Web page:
- Stan's Notubes Iron Cross wheels offer affordable performance. Photo: Michael Robson | VeloNews.com
- Trademark Stan's, all the way down to the stickers. Photo: Michael Robson | VeloNews.com
- The simple and reliable 3.30 hubs. Photo: Michael Robson | VeloNews.com
- The front 3.30 hub. Photo: Michael Robson | VeloNews.com
- Textbook Stan's: That distinctive rim profile and no hint of a brake track. Photo: Michael Robson | VeloNews.com
Stop me if you’ve heard this one, but wheels can be expensive, and great hoops are really expensive. Wheels represent a major investment in cyclocross. For two bikes with two sets of wheels each, which would be the baseline standard for some, the dollar value you can sink into just wheels can get out of hand quickly. The guys at Stan’s NoTubes, with the Iron Cross wheelset, are bucking the status quo by offering a race-ready wheelset that won’t melt your credit card.
This doesn’t seem like much of a stretch for the New York-based wheel builder. Stan’s has produced solid, reasonably lightweight and affordable tubeless wheels for years. The 3.30 hubs featured on the Iron Cross are taken directly from the NoTubes mountain bike stable and drilled for 24 spokes in the front and 28 in the rear. These hubs are reliable workhorses with 15mm axles and readily available bearings. Stan’s website even offers a hub and parts kits page.
The spokes are DT Supercomp in a two-cross pattern with alloy nipples. The new Iron Cross rim even looks like a page out of the Stan’s handbook. The trademark triangular rim profile is 23mm wide for a little extra rigidity and is 20mm inside the beads so tubeless ’cross tires mount up nicely and handle well at low pressures.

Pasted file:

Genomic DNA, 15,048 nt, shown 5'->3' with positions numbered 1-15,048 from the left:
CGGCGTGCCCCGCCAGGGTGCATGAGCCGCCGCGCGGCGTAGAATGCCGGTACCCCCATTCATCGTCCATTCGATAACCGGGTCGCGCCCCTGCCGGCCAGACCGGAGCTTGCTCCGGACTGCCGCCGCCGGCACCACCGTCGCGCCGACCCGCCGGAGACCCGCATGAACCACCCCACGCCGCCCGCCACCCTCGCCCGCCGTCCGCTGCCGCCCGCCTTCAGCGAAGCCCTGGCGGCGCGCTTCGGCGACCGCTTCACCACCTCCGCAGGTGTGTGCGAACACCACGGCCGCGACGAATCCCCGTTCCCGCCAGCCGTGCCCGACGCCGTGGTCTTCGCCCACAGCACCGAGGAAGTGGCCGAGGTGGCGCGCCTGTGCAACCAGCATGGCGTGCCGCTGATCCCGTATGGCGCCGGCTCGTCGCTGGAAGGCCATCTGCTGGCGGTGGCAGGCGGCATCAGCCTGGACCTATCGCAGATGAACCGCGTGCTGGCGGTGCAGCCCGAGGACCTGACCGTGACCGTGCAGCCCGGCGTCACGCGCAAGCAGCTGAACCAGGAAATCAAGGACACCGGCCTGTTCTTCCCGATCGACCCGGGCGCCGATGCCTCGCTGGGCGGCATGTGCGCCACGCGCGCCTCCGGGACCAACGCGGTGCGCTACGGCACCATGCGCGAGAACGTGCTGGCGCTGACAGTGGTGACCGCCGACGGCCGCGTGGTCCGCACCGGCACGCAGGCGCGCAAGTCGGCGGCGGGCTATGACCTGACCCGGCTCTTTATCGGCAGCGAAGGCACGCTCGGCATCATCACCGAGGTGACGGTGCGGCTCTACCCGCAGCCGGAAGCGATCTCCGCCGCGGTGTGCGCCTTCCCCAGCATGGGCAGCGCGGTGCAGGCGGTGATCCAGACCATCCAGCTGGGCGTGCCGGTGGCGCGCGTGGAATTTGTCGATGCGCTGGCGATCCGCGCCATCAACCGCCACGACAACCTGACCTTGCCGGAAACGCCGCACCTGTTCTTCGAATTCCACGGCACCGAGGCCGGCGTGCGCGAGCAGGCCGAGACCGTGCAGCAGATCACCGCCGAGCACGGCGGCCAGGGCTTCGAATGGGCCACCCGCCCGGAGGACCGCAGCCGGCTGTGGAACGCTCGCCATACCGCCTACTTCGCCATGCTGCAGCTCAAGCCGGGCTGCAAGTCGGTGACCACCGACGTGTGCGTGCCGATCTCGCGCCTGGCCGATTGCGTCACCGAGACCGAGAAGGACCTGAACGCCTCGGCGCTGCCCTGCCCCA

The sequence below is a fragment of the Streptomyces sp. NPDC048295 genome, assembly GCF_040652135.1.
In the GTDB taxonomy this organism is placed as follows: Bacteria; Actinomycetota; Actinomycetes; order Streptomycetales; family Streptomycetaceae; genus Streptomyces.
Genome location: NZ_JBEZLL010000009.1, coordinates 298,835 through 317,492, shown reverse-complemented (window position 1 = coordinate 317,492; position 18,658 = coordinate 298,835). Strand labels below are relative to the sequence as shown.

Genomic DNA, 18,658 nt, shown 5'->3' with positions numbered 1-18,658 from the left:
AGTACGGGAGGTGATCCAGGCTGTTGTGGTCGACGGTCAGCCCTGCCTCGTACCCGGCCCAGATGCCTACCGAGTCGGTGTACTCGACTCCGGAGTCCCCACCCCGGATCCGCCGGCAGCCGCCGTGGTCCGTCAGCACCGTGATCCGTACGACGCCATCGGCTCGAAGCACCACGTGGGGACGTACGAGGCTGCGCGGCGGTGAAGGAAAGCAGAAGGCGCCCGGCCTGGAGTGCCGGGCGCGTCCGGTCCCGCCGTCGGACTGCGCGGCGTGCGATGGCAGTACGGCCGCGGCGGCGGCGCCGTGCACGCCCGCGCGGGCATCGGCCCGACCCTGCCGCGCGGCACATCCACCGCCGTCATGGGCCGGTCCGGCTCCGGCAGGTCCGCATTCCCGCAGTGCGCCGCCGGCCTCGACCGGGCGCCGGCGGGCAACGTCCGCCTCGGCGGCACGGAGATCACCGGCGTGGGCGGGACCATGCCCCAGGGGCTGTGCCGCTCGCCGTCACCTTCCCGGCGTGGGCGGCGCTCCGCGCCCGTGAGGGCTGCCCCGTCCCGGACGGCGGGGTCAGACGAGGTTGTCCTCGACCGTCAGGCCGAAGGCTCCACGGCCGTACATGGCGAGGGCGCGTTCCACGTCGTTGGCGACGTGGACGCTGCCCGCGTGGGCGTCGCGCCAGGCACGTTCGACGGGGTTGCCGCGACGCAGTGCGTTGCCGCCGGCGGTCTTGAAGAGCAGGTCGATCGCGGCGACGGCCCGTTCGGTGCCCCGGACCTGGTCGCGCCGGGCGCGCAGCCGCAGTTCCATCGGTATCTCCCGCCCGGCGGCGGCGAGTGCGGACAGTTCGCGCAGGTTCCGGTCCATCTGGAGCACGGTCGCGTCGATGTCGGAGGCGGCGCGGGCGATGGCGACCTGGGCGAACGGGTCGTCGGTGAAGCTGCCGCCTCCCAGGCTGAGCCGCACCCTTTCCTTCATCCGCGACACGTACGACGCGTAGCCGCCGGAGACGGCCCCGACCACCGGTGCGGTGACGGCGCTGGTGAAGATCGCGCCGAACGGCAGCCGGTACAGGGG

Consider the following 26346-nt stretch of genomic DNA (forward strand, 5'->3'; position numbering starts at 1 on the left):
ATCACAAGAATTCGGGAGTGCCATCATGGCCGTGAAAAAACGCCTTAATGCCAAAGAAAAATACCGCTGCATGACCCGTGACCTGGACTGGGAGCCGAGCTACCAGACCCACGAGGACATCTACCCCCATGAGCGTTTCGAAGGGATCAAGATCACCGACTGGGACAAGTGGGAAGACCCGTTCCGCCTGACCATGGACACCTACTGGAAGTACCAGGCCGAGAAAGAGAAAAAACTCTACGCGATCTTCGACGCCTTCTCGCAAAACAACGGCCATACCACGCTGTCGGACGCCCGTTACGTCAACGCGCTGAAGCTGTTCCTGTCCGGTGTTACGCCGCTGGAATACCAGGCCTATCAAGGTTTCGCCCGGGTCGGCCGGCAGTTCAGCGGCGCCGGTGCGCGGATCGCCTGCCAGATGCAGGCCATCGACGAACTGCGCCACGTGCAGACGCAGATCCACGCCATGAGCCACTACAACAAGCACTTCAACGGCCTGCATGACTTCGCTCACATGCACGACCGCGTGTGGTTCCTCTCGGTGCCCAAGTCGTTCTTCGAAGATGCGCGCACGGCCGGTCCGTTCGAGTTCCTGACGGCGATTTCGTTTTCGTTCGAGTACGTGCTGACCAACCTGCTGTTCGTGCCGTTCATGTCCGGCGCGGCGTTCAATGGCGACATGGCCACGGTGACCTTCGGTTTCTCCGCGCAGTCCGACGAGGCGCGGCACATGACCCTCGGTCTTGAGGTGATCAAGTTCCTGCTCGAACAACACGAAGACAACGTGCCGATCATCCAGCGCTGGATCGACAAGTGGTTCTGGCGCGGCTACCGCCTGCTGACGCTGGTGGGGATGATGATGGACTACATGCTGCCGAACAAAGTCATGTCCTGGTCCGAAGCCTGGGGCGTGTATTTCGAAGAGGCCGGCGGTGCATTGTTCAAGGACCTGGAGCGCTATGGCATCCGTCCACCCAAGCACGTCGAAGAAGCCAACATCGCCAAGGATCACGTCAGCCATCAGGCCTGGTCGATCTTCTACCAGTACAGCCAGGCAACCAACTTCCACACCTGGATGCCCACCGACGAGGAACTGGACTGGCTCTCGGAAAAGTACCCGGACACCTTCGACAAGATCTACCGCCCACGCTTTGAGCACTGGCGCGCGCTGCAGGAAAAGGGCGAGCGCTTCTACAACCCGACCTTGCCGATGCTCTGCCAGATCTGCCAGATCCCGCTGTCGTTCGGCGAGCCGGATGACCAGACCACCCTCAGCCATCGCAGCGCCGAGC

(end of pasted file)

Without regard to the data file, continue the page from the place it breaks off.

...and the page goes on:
There is not even a hint of a brake track; these hoops are disc only. Naturally, the rim incorporates Stan’s BST (Bead Socket Technology), so almost any tire you want to run will work well set up tubeless. I put on Stan’s own Raven tires and the Clement PDX and rode them down into the high 20-pound range with no problems.
So how about some numbers? First, 1520: The weight of the set, as advertised on the Stan’s website and verified to the gram by my trusty Feedback Sports scale. This is a respectable weight for affordable alloy clinchers.
Next, 550: This is what you can expect to pay for your very own pair. That means you could put together a quiver of four sets of the Iron Cross for about the price of one pair of the anticipated disc-equipped Zipp 303.
Another important number is 200: Two bills is the recommended rider weight limit. With lower spoke counts and lightweight alloy rims comes a certain level of reduced durability. If you are a clydesdale or tend to ride like one, you might want to keep looking or keep a spoke wrench handy. I found the wheels to be about average for stiffness, but the light rims meant they accelerated well.
And finally, one: As of now, the Iron Cross wheels are out of stock for a month, but will be shipping again by mid-to-late October.
As is to be expected from Stan’s, the wheels come taped up for tubeless mounting, with valve stems installed. The Iron Cross wheelset easily straddles the territory between reliable performance for training and competent, fast race wheels and at Stan’s prices, it’s a great way to start building your quiver.